“There are a lot of wonderful interdisciplinary programs and classes in SHASS that everyone at MIT could benefit from.”
— Katherine Silva, Economics ’17
On Thursday, September 8, 2016, several hundred MIT undergraduates attended the annual TOUR de SHASS, an academic fair that gives students a chance to discover the range and depth of MIT courses in the School of Humanities, Arts, and Social Sciences (MIT-SHASS).
Kimia Ziadkhanpour, Biology ’18, was impressed with the range and depth of courses of study. “It's a more comprehensive program than I had thought. Wish I could take them all!”
The combination of STEM and SHASS fields defines a serious, comprehensive MIT education. As MIT President Rafael Reif recently remarked, “Humanity faces urgent challenges — challenges whose solutions depend on marrying advanced technical and scientific capabilities with a deep understanding of the world’s political, cultural, and economic complexities.”
Every MIT undergraduate, regardless of their major, is required to take a minimum of eight HASS classes, which represents nearly 25% of their total class load at MIT. Many students immerse themseves in areas of interest by pursuing majors or minors in one of the many MIT-SHASS fields.
At the TOUR this year students visited information stations staffed by faculty and undergraduate academic administrators from the 13 MIT-SHASS fields: anthropology; economics; political science; global studies and languages; history; linguistics; literature; comparative media studies/writing; music; theater arts; philosophy; science, technology, and society; and women’s and gender studies.
Dean Melissa Nobles at the TOUR de SHASS
“Humanity faces urgent challenges — challenges whose solutions depend on marrying advanced technical and scientific capabilities with a deep understanding of the world’s political, cultural, and economic complexities.”
— L. Rafael Rief, President of MIT
Exploring diverse fields
Students at the event were pleased to discover the wide range of fields in MIT-SHASS, and many were glad for a chance to get input and guidance directly from the faculty.
“It was really nice to be able to talk to people about the HASS programs,” said Maedeh Marzoughi, Mechanical Engineering ’19, “and to have access to all the departments in one place.”
Haley Cope, ’18, already pursuing a major in Women's and Gender Studies, said the Tour only “emphasized the fact that there are too many interesting classes to take before I graduate.”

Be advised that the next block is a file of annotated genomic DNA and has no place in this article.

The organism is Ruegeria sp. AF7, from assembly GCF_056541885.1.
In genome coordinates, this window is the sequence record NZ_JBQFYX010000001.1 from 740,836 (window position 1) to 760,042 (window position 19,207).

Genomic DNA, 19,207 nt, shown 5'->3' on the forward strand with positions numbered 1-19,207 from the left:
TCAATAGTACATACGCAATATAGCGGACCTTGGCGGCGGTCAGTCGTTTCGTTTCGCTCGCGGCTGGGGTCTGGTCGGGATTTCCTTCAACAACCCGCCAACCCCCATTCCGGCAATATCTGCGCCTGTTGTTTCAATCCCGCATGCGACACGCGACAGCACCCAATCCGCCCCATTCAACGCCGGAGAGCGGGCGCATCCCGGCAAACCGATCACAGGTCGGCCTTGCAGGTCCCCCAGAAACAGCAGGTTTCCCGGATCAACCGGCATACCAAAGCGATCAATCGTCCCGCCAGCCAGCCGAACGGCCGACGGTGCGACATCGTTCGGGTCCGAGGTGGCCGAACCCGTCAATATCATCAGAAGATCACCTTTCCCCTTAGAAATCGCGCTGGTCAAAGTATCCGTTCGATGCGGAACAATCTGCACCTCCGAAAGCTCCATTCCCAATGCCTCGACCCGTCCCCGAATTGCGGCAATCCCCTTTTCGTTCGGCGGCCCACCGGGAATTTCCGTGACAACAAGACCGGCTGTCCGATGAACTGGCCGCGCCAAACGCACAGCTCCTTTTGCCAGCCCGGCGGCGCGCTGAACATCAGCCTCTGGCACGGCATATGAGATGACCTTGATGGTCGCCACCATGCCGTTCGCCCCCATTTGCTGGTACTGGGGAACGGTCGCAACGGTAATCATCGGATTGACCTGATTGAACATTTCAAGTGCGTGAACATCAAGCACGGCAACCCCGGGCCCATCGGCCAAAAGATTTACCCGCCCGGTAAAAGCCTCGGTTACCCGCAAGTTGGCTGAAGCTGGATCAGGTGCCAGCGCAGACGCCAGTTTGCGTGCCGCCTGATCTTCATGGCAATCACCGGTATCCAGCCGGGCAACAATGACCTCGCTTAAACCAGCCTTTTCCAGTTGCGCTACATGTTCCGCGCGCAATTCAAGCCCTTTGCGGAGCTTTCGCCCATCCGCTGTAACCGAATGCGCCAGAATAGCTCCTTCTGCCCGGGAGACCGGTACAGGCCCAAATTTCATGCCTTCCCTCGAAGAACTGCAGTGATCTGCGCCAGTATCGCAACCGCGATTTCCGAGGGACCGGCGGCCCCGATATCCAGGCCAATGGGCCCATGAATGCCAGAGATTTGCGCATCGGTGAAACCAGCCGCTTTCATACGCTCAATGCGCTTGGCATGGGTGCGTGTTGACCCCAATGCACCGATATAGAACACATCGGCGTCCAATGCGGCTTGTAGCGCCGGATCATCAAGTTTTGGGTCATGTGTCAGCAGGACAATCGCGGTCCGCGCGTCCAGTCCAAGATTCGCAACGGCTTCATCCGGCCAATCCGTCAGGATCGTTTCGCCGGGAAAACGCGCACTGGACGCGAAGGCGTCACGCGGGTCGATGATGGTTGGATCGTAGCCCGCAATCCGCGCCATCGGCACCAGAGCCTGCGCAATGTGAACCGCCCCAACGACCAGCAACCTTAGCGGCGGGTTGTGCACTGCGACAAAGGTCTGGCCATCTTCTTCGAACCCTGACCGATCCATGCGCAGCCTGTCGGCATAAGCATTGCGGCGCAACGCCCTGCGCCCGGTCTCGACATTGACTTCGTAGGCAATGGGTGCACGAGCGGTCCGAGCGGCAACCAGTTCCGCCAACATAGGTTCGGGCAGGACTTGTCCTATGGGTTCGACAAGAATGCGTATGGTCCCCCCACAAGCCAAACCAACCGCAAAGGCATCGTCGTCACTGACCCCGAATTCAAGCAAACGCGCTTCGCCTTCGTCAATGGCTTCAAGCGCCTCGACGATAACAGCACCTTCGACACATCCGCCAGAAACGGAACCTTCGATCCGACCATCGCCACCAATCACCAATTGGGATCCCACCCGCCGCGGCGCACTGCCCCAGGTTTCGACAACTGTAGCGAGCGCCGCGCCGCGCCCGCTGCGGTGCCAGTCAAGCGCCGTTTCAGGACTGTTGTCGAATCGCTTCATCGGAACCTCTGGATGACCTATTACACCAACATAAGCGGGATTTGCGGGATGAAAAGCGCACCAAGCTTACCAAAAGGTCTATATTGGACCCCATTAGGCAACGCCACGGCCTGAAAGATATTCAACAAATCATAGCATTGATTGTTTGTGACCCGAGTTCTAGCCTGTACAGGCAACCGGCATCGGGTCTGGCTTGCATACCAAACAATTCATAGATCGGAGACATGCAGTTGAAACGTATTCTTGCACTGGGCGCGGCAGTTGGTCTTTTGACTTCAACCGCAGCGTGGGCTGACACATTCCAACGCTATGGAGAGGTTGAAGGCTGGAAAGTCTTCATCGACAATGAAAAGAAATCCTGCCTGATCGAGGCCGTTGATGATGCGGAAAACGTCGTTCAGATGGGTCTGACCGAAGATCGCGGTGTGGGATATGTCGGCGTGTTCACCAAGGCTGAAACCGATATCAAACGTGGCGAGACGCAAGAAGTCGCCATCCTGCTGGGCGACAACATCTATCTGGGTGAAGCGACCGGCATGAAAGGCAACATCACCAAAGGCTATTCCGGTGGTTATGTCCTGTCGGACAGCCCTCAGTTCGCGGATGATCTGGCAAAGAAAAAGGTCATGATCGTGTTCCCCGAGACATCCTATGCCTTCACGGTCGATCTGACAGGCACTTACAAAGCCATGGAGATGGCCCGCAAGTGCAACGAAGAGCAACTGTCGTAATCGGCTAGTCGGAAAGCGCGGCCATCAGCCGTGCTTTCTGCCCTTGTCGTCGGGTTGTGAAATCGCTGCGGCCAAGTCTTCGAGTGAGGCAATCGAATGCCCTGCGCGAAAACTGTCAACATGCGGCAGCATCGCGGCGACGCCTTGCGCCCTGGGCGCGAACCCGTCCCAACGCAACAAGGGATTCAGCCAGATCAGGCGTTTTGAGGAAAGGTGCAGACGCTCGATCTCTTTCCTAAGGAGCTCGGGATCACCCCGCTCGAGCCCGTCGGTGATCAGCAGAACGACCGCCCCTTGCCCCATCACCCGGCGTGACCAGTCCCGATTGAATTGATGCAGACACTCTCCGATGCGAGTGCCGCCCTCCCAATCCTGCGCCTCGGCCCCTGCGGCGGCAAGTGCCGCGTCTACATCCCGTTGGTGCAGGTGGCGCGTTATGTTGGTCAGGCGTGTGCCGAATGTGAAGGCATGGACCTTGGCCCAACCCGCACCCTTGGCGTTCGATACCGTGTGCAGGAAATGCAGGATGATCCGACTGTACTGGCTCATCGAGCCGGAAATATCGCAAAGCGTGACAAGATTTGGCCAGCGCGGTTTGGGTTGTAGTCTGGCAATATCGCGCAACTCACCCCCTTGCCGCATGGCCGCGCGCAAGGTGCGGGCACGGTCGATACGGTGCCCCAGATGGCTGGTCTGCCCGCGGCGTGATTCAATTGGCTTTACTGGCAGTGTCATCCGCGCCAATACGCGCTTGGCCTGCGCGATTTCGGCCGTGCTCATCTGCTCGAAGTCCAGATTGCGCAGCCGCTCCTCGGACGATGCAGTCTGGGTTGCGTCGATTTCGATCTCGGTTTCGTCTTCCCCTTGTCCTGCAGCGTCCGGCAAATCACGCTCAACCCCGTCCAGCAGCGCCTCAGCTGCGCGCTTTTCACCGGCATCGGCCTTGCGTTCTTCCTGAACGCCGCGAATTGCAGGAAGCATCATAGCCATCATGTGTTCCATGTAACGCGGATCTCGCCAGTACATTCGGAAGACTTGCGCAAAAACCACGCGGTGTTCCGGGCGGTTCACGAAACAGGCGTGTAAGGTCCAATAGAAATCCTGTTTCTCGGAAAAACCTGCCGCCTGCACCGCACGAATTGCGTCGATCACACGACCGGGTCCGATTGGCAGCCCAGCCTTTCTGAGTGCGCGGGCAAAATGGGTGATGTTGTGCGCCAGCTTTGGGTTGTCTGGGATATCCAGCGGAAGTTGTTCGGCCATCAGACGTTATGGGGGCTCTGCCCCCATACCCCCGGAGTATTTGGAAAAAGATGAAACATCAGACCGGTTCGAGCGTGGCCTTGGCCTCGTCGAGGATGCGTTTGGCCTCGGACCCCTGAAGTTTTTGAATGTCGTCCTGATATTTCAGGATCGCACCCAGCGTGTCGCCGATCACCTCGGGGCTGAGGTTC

Literature professor Arthur Bahr talks with a student
“It's a more comprehensive set of programs than I had thought. Wish I could take them all!”
—Kimia Ziadkhanpour, Biology ’18
An interdisciplinary addition
One new addition to the TOUR's offerings in 2016 was an informational table dedicated to the 10 SHASS interdisciplinary fields. These undergraduate programs each embrace several academic disciplines to take a multi-faceted approach to the world's most complex issues.
Interdisciplinary programs draw upon courses and faculty across several areas of study to construct concentrations, minors, and majors in areas such as African and African Diaspora Studies; American Studies; Ancient and Medieval Studies; Asian and Asian Diaspora Studies; Latin American and Latino Studies; Legal Studies; Middle Eastern Studies; Russian and Eurasian Studies; and Public Policy.
“SHASS Interdisciplinary Programs allow students to tackle the most complex problems we face today,” said Andrea Wirth, SHASS Academic Administrator. “Through these multidisciplinary approaches, the fullest extent of the issues can be studied and better understood.”
As in year's past, students at the TOUR were excited to discover the range and variety of MIT's SHASS courses and programs. “There are a lot of wonderful classes and interdisciplinary programs in SHASS that everyone at MIT can benefit from,” said Katherine Silva, Economics ’17. “HASS is bae.”
Take the TOUR de SHASS online
MIT-SHASS classes empower students for success, and for a lifetime of creativity and growth.
Story by MIT SHASS Communications
Editorial and Design Director: Emily Hiestand
Staff Writer: Daniel Evans Pritchard